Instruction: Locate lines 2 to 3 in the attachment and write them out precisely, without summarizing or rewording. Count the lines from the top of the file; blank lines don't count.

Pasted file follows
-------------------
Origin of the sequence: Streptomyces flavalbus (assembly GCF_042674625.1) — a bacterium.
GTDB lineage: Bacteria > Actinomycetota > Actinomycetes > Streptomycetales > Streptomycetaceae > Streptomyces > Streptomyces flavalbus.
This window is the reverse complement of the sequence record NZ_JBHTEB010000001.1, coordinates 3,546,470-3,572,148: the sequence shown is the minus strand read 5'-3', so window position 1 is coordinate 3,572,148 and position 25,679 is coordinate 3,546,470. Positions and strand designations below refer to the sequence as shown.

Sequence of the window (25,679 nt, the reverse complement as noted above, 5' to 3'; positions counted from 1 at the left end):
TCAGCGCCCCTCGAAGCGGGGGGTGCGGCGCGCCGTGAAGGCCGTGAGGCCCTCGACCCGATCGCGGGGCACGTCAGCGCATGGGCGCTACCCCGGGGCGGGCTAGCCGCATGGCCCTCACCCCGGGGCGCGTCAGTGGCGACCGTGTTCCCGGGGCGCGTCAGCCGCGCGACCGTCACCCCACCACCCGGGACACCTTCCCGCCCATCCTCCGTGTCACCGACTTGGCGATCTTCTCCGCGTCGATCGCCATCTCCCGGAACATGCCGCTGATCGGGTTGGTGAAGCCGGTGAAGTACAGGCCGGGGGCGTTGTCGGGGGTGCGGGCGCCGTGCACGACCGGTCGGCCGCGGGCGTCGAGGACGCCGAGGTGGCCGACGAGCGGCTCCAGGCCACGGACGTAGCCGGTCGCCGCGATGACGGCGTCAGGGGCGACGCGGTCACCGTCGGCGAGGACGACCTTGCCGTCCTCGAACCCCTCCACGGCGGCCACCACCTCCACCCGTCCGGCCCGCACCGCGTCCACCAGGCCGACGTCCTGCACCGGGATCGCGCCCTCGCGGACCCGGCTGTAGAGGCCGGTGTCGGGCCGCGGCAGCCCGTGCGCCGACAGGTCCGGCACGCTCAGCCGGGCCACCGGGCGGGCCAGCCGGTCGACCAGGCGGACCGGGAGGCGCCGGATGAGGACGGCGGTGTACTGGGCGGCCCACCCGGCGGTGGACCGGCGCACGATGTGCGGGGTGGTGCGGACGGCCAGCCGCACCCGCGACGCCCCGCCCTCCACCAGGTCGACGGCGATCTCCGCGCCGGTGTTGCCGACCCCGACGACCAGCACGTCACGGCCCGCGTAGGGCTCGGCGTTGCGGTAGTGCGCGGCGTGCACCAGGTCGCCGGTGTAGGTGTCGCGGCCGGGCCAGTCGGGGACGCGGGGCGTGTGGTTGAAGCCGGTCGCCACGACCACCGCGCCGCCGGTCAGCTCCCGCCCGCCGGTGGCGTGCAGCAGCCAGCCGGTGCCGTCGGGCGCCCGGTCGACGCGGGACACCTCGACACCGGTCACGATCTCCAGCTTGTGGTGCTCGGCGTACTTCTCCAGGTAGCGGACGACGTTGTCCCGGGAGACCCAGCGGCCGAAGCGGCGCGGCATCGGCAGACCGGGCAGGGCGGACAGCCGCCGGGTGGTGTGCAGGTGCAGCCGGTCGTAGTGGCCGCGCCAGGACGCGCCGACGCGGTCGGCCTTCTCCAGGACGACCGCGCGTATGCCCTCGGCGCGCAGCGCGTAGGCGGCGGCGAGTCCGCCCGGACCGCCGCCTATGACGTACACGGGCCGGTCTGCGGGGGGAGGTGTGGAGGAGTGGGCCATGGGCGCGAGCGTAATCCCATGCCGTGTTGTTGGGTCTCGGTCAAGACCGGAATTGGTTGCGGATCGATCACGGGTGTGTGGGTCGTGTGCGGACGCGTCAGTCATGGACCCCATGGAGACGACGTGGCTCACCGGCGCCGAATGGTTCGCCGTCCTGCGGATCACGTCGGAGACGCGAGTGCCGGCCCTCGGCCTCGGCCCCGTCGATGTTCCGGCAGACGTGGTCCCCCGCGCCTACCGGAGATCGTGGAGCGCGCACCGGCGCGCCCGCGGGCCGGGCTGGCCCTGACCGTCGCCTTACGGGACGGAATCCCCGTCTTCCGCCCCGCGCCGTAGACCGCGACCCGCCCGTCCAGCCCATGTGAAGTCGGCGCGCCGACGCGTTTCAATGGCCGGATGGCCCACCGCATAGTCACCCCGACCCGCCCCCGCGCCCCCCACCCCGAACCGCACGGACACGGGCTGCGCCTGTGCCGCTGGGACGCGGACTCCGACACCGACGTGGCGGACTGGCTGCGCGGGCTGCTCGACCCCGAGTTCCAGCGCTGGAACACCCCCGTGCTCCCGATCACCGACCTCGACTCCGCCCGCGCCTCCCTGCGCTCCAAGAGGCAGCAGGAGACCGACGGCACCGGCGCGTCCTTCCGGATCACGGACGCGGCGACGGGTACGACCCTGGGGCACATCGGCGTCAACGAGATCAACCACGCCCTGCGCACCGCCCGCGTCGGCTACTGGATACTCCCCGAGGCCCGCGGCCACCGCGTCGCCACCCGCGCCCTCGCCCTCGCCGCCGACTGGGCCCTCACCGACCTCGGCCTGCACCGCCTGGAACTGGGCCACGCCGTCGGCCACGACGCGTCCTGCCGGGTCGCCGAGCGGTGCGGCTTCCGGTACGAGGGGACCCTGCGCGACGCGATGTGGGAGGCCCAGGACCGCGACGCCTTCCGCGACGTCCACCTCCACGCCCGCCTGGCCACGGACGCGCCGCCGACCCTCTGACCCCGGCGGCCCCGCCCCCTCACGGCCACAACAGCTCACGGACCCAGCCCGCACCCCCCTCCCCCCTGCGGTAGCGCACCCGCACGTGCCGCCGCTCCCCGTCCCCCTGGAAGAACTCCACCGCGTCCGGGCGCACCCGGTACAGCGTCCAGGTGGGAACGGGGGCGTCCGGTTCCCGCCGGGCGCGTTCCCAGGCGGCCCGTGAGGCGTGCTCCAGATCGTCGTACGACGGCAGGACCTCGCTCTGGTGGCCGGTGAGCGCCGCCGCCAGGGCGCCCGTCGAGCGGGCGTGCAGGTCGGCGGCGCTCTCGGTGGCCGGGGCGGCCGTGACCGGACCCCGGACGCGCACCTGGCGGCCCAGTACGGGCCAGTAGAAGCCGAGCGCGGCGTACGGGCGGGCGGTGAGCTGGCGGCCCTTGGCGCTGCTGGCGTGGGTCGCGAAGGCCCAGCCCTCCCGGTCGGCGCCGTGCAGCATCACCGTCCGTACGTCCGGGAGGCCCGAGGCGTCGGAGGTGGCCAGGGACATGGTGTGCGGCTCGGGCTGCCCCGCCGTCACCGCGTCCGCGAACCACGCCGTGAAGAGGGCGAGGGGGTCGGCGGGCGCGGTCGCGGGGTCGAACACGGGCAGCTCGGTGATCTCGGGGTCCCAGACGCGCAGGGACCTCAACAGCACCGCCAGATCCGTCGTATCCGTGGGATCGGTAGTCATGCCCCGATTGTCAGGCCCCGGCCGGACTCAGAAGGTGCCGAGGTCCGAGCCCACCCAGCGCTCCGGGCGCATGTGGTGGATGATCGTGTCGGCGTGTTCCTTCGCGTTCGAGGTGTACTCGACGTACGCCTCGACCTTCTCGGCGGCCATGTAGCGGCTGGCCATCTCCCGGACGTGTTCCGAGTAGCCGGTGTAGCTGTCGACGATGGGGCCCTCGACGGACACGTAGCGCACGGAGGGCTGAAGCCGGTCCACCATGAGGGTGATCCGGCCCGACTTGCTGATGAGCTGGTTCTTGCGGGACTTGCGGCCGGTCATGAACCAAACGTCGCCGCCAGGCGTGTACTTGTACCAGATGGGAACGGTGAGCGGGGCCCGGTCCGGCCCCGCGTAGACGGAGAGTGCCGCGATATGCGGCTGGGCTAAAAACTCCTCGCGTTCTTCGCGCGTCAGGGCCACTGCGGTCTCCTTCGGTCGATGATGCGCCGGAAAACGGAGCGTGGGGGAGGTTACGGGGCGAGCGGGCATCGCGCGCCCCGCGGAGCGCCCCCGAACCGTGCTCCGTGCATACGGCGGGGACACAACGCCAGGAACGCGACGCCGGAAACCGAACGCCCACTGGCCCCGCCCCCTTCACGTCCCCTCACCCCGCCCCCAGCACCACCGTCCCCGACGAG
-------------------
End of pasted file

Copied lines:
GTDB lineage: Bacteria > Actinomycetota > Actinomycetes > Streptomycetales > Streptomycetaceae > Streptomyces > Streptomyces flavalbus.
This window is the reverse complement of the sequence record NZ_JBHTEB010000001.1, coordinates 3,546,470-3,572,148: the sequence shown is the minus strand read 5'-3', so window position 1 is coordinate 3,572,148 and position 25,679 is coordinate 3,546,470. Positions and strand designations below refer to the sequence as shown.